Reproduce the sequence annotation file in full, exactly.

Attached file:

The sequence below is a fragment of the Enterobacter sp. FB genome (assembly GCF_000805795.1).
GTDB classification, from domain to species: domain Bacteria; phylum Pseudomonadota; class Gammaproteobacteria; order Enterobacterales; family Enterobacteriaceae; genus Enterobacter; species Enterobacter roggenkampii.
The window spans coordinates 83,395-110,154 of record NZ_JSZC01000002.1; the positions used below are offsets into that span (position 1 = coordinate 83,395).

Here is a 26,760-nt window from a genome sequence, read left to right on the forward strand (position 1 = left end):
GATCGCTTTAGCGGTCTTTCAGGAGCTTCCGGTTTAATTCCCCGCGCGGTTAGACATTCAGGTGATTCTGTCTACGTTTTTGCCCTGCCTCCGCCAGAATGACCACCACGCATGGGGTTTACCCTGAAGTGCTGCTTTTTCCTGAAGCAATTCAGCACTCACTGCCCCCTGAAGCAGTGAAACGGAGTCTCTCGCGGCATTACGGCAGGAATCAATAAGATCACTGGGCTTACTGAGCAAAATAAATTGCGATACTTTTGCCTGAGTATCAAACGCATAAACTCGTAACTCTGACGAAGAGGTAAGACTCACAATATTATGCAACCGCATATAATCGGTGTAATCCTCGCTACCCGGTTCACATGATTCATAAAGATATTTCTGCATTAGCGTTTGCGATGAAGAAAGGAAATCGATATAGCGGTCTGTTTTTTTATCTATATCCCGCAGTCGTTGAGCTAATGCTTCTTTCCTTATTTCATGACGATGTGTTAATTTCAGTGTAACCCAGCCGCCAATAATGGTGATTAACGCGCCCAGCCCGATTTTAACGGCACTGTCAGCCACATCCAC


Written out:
The sequence below is a fragment of the Enterobacter sp. FB genome (assembly GCF_000805795.1).
GTDB classification, from domain to species: domain Bacteria; phylum Pseudomonadota; class Gammaproteobacteria; order Enterobacterales; family Enterobacteriaceae; genus Enterobacter; species Enterobacter roggenkampii.
The window spans coordinates 83,395-110,154 of record NZ_JSZC01000002.1; the positions used below are offsets into that span (position 1 = coordinate 83,395).

Here is a 26,760-nt window from a genome sequence, read left to right on the forward strand (position 1 = left end):
GATCGCTTTAGCGGTCTTTCAGGAGCTTCCGGTTTAATTCCCCGCGCGGTTAGACATTCAGGTGATTCTGTCTACGTTTTTGCCCTGCCTCCGCCAGAATGACCACCACGCATGGGGTTTACCCTGAAGTGCTGCTTTTTCCTGAAGCAATTCAGCACTCACTGCCCCCTGAAGCAGTGAAACGGAGTCTCTCGCGGCATTACGGCAGGAATCAATAAGATCACTGGGCTTACTGAGCAAAATAAATTGCGATACTTTTGCCTGAGTATCAAACGCATAAACTCGTAACTCTGACGAAGAGGTAAGACTCACAATATTATGCAACCGCATATAATCGGTGTAATCCTCGCTACCCGGTTCACATGATTCATAAAGATATTTCTGCATTAGCGTTTGCGATGAAGAAAGGAAATCGATATAGCGGTCTGTTTTTTTATCTATATCCCGCAGTCGTTGAGCTAATGCTTCTTTCCTTATTTCATGACGATGTGTTAATTTCAGTGTAACCCAGCCGCCAATAATGGTGATTAACGCGCCCAGCCCGATTTTAACGGCACTGTCAGCCACATCCAC